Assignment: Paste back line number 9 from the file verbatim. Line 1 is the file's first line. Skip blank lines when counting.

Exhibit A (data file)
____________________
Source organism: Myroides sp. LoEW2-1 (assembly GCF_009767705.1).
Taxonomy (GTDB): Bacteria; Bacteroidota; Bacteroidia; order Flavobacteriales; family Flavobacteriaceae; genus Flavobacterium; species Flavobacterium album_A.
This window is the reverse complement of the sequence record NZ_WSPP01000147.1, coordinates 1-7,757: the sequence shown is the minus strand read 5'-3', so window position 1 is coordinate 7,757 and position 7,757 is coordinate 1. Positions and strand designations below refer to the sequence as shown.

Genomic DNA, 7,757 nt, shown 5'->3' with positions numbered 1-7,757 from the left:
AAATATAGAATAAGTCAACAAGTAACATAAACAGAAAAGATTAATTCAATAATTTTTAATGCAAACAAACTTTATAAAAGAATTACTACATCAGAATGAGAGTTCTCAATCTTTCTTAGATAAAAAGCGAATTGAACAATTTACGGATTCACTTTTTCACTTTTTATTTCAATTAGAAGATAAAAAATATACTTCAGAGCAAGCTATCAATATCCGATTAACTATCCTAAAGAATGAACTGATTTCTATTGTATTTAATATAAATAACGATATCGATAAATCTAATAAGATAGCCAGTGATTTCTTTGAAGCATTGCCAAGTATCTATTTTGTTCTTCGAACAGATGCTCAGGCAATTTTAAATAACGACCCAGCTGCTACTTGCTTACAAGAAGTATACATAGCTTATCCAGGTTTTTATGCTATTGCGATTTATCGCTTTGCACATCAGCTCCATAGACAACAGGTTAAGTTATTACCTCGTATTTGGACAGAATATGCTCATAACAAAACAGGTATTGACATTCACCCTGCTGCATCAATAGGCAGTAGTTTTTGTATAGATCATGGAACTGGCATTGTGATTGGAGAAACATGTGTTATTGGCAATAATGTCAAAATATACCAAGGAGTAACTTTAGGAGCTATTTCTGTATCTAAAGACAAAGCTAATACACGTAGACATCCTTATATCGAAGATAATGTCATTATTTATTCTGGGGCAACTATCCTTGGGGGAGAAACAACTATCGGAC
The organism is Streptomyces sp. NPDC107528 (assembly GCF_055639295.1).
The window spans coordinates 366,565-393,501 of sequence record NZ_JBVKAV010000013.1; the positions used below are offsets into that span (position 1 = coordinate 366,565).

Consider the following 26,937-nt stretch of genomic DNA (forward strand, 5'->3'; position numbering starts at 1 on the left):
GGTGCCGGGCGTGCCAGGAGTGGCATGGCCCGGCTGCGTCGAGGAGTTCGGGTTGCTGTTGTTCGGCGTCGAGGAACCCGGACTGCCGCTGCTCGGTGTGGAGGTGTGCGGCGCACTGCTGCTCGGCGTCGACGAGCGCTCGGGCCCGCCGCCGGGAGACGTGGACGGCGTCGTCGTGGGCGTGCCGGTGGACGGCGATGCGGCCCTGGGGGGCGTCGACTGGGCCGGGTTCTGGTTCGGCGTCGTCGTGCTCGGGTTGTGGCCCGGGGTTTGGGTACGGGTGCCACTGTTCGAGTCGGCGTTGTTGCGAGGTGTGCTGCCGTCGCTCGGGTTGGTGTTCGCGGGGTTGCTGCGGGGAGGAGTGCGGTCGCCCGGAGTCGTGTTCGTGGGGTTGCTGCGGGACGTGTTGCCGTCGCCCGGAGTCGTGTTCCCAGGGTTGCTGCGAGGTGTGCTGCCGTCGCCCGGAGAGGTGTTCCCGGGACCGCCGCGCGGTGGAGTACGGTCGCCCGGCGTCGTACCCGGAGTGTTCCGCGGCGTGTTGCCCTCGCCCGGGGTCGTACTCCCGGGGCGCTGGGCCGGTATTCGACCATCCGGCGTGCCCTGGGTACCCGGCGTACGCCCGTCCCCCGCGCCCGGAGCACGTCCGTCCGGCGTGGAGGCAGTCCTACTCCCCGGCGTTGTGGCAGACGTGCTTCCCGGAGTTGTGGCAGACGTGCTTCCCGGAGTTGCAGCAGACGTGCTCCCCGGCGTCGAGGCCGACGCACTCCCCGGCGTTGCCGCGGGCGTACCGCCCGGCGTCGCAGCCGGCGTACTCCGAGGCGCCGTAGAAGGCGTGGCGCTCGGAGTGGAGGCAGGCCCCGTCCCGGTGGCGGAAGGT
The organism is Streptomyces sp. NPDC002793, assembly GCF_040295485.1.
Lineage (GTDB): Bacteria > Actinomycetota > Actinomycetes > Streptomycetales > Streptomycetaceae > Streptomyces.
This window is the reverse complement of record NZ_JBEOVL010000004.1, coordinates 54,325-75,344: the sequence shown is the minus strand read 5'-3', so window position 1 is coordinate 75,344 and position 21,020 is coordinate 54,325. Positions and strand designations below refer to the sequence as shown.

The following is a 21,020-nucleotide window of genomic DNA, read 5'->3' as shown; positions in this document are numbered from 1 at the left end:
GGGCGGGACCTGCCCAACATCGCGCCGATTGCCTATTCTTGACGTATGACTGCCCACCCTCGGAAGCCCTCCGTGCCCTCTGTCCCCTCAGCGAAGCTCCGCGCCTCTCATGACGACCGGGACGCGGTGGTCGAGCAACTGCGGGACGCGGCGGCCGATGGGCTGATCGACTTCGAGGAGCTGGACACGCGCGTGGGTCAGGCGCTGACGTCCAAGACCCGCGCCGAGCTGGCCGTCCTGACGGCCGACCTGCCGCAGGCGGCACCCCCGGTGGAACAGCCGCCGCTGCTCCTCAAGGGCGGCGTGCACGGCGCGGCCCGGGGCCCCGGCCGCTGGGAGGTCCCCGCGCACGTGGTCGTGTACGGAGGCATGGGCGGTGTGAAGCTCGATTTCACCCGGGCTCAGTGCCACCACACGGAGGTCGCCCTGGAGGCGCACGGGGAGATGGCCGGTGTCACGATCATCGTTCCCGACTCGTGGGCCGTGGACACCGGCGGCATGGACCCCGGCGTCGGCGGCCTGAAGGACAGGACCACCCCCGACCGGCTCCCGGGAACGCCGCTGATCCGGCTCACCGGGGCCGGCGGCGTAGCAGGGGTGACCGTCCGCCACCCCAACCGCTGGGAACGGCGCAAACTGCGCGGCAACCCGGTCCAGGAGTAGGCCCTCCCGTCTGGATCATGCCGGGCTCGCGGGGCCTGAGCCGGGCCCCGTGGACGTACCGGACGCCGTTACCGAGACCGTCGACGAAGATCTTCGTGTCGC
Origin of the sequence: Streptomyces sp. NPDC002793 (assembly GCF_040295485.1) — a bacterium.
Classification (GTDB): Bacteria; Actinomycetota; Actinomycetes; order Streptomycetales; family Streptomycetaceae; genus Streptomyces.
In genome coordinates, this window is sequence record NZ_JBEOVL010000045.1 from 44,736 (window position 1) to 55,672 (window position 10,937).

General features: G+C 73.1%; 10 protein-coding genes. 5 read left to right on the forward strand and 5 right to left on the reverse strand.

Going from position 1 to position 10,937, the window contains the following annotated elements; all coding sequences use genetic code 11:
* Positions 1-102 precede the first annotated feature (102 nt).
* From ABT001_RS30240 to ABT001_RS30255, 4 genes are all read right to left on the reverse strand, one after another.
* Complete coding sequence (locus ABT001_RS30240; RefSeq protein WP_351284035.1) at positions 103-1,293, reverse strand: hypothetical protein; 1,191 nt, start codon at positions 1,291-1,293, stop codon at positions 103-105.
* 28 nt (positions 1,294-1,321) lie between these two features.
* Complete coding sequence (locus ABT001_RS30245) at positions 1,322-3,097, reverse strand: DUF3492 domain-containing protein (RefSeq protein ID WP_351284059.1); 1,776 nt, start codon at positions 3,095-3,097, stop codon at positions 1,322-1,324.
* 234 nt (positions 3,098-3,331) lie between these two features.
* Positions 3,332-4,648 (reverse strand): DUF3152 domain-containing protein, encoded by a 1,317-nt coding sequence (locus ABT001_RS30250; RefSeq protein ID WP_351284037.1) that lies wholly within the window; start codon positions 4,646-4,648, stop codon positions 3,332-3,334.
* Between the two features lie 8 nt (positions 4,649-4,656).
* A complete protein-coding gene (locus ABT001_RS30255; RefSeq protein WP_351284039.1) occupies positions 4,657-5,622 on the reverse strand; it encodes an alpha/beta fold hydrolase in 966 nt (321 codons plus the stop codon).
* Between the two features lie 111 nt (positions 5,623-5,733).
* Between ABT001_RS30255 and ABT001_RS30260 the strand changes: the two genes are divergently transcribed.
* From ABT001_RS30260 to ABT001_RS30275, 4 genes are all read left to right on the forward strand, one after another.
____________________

GGTGCCGGGCGTGCCAGGAGTGGCATGGCCCGGCTGCGTCGAGGAGTTCGGGTTGCTGTTGTTCGGCGTCGAGGAACCCGGACTGCCGCTGCTCGGTGTGGAGGTGTGCGGCGCACTGCTGCTCGGCGTCGACGAGCGCTCGGGCCCGCCGCCGGGAGACGTGGACGGCGTCGTCGTGGGCGTGCCGGTGGACGGCGATGCGGCCCTGGGGGGCGTCGACTGGGCCGGGTTCTGGTTCGGCGTCGTCGTGCTCGGGTTGTGGCCCGGGGTTTGGGTACGGGTGCCACTGTTCGAGTCGGCGTTGTTGCGAGGTGTGCTGCCGTCGCTCGGGTTGGTGTTCGCGGGGTTGCTGCGGGGAGGAGTGCGGTCGCCCGGAGTCGTGTTCGTGGGGTTGCTGCGGGACGTGTTGCCGTCGCCCGGAGTCGTGTTCCCAGGGTTGCTGCGAGGTGTGCTGCCGTCGCCCGGAGAGGTGTTCCCGGGACCGCCGCGCGGTGGAGTACGGTCGCCCGGCGTCGTACCCGGAGTGTTCCGCGGCGTGTTGCCCTCGCCCGGGGTCGTACTCCCGGGGCGCTGGGCCGGTATTCGACCATCCGGCGTGCCCTGGGTACCCGGCGTACGCCCGTCCCCCGCGCCCGGAGCACGTCCGTCCGGCGTGGAGGCAGTCCTACTCCCCGGCGTTGTGGCAGACGTGCTTCCCGGAGTTGTGGCAGACGTGCTTCCCGGAGTTGCAGCAGACGTGCTCCCCGGCGTCGAGGCCGACGCACTCCCCGGCGTTGCCGCGGGCGTACCGCCCGGCGTCGCAGCCGGCGTACTCCGAGGCGCCGTAGAAGGCGTGGCGCTCGGAGTGGAGGCAGGCCCCGTCCCGGTGGCGGAAGGT